Oscar Wilde's a pretty cool writer, and who knows? Maybe I'll get to read some more of his work in the coming school year. All I know, is that I'm happy to start it out with a smile.

Go on over to my Importance of Being Earnest "Looks from Books" post on College Fashion right now! Here's a sneak preview at one of my favorite outfits, based on the play's split setting of London and Hertfordshire estate:
Tell me what you think! 

Sunday, September 22, 2013

Thrillers and Killers: A Genre Discussion

In a Top Ten Tuesday post from a while ago, I discussed how I wasn't a fan of thriller novels.

I got a little backlash for it: for instance, my Dad said that it was that kind of attitude that would cause me to miss out on some really good authors (though, to be honest, I think he considers it his personal life goal to get me to read Hunter S. Thompson and Tom Wolfe, who I dismissed for their connection to the cringe-inducing topic of drug use). He said I should take a second look at those genres I was so quick to dismiss.

However, the true catalyst for this further bookshelf exploration came when, in an additional attempt to sway my opinion, a good friend challenged my distaste for thrillers, in particular, and tasked me with reading a book from one of his favorite authors, Tom Clancy. Suddenly confronted with a genre with which I haven't had much success, I entered into a deeper evaluation, of not only my personal reader-response, but what exactly about this genre makes these kinds of books so popular, anyways.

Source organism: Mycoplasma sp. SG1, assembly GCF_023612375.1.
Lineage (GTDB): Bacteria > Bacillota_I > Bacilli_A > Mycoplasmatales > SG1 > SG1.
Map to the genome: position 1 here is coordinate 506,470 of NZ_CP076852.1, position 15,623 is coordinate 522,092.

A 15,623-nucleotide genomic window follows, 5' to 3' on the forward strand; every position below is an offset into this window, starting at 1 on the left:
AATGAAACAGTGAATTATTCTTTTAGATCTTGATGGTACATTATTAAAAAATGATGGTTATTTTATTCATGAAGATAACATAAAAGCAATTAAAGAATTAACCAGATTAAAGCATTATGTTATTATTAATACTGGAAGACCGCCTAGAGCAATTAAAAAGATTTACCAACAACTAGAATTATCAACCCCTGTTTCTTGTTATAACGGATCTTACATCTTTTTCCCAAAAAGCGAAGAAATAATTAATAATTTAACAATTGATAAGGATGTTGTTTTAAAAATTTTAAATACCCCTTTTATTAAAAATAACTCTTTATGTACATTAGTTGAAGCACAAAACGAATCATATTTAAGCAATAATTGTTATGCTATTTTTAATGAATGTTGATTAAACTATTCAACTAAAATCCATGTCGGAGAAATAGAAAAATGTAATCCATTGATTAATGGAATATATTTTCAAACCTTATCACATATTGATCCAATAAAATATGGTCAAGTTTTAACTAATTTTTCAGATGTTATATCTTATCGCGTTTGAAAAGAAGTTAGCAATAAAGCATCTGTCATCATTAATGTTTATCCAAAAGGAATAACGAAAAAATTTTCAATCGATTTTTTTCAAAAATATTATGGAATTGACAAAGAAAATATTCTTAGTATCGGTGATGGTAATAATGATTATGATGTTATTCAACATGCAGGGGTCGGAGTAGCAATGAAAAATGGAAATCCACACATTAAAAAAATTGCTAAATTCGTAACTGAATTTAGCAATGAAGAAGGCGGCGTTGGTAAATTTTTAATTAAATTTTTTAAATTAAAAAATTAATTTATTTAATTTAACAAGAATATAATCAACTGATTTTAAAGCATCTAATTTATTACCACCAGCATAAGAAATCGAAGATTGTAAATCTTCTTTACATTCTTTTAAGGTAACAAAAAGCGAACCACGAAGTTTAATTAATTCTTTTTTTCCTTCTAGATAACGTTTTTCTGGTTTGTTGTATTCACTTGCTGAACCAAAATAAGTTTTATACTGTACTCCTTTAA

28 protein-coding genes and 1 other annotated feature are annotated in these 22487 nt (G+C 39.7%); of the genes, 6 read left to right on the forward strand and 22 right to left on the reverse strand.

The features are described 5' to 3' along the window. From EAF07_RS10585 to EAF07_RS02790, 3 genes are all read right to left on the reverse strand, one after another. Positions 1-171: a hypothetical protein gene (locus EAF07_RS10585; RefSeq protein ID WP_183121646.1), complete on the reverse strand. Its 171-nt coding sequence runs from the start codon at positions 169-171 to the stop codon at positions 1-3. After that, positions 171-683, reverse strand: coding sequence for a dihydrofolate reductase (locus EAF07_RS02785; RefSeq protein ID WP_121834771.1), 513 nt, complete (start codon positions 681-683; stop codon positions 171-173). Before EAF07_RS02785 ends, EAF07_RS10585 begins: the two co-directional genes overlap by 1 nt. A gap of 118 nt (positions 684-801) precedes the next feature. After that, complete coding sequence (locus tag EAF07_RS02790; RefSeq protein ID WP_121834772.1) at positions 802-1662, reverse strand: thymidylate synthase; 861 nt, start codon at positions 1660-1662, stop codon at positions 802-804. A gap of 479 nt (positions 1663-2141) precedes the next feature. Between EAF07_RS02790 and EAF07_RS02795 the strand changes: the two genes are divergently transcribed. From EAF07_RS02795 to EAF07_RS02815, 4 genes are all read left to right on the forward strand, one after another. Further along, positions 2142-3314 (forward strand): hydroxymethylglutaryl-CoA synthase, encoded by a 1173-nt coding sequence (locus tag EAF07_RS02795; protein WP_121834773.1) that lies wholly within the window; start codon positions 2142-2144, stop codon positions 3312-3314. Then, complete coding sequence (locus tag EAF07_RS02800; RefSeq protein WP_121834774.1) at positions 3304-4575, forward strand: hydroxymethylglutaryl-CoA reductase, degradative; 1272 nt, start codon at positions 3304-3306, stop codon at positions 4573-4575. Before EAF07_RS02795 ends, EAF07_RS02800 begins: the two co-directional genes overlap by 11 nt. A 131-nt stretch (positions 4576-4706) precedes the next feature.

First, let me explain what about these thriller novels ostracized a reader like me so quickly in the beginning. To me, I associate thrillers with the bold black-and-red, brick-shaped novels sold slightly above the candy bars at the end of the checkout line at QFC. They populated my dad's bookshelves in the den of our house, and he told me I couldn't read them until I was much older. When I finally was old enough to read them, I finally understood why this specific set of books was held off limits for so long.

They were full of hurting people. It's not a topic I love to read about. There were violent men toting guns and lacking morals, there were helpless prostitutes getting killed on every dark street corner, and there were druggies who shivered and shook on stoops in the night only to be used as mules, enslaved by those who produced the very drugs that ensnared them.  In fact, a lot of the same reasons I didn't like about thriller novels are other topics that I listed disliking in that same Top Ten Tuesday post, or essentially, anything that was involved in Steig Larsson's The Girl with the Dragon Tattoo (I actually regret having read that book, which isn't something I say, ever).

In terms of the foundation of the storytelling itself, my experience with thrillers was that they primarily sacrificed construction for the sake of action. They were mass-produced, ready-made worlds occupied by the standard stock characters and tropes, with questionable motivation and murky back stories, left unexplained at the expense of story integrity, just so they could fit in one more car chase, one more dead hit man, one more head-whipping change of direction.

And, let's face it: I've never felt that I ever was the ideal demographic for the majority of this kind of writing. I'm a nineteen-year-old college girl... tragic things befall people like me in these kinds of books. Who wants to read about stuff like that?